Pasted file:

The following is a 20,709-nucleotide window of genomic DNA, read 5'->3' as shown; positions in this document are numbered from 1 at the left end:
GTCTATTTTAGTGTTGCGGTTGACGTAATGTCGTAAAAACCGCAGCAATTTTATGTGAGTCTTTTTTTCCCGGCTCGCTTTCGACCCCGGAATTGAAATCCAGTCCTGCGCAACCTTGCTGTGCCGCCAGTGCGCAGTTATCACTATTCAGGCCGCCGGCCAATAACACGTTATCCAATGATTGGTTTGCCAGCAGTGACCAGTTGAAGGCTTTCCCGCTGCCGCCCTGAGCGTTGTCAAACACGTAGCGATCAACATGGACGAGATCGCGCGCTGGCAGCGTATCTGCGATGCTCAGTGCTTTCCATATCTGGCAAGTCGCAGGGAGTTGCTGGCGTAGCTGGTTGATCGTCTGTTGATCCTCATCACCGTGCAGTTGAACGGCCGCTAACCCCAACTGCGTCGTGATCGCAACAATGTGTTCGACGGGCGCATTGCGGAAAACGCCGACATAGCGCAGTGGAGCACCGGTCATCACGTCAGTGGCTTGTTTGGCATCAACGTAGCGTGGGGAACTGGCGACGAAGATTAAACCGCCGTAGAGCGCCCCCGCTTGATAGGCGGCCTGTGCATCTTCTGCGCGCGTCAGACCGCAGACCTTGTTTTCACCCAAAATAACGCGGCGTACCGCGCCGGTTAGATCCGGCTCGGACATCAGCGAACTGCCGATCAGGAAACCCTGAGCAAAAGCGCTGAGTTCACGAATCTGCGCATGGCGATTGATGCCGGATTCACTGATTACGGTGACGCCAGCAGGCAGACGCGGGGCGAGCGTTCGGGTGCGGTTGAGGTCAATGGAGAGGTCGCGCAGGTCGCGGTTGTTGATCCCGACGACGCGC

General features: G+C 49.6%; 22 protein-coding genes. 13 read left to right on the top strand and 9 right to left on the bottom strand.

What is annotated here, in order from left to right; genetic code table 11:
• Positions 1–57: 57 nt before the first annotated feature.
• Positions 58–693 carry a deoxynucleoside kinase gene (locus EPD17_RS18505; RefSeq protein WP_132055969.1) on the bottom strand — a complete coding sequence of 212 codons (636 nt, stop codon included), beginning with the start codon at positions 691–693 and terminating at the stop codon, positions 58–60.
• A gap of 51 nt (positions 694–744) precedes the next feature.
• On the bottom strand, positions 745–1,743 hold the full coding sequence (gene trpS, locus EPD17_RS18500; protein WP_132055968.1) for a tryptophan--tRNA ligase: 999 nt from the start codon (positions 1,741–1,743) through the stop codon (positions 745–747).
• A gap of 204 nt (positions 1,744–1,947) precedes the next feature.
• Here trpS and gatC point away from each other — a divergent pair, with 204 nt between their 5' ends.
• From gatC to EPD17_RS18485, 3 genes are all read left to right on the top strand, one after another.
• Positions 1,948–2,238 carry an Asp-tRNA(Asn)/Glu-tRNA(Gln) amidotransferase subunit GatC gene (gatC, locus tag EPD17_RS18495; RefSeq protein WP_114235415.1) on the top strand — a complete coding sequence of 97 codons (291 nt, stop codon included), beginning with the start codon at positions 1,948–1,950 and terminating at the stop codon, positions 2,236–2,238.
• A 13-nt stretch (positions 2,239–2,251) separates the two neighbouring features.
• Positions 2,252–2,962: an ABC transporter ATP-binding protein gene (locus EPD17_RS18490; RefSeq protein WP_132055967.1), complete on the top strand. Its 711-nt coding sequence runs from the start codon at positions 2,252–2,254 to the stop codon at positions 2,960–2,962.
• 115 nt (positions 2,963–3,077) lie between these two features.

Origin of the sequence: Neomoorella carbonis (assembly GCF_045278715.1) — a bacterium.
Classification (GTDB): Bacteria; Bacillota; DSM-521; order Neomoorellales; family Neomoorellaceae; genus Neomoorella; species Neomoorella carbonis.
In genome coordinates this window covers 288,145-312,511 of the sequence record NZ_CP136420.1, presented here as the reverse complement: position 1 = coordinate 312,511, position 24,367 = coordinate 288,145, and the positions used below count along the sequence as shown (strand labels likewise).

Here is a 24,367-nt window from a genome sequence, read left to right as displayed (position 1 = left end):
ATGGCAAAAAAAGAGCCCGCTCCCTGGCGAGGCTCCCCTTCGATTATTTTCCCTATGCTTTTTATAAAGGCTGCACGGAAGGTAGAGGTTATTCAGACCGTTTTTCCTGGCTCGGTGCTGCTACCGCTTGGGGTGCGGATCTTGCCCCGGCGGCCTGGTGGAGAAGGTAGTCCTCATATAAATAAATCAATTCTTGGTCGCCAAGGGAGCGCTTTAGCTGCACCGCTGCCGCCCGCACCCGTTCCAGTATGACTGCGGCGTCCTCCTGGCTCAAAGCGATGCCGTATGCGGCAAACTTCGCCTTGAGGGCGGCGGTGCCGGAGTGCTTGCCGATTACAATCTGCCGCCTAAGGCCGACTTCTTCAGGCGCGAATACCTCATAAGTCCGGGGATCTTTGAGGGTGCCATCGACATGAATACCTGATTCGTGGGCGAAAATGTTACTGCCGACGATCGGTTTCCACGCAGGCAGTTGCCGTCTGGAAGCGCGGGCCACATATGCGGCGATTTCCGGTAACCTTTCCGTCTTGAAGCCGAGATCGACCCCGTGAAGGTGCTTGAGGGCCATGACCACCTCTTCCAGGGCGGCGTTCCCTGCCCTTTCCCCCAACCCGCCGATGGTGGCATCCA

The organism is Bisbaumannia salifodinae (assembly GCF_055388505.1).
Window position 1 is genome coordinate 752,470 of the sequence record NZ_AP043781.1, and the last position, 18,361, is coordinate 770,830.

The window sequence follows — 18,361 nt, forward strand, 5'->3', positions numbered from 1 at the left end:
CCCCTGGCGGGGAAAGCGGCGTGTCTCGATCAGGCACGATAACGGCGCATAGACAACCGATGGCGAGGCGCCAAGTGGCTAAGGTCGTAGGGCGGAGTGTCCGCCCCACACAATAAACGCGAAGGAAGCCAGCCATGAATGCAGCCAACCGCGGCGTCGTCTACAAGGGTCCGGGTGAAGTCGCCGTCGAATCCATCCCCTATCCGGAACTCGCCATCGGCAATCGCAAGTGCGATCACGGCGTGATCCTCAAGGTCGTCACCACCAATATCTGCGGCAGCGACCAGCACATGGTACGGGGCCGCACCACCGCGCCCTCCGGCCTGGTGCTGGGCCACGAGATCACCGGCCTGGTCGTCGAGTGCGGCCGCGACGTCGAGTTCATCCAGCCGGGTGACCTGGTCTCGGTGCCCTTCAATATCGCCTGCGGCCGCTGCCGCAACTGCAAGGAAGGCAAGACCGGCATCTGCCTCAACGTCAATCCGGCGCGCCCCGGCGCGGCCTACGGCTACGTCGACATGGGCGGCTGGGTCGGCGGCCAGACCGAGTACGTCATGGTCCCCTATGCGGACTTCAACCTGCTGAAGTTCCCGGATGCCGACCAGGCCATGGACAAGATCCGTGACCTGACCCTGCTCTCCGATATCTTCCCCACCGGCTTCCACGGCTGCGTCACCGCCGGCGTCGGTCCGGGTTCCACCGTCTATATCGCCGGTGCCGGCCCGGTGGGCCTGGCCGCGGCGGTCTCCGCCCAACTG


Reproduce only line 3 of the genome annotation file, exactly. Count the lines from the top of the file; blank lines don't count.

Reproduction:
General features: G+C 49.6%; 22 protein-coding genes. 13 read left to right on the top strand and 9 right to left on the bottom strand.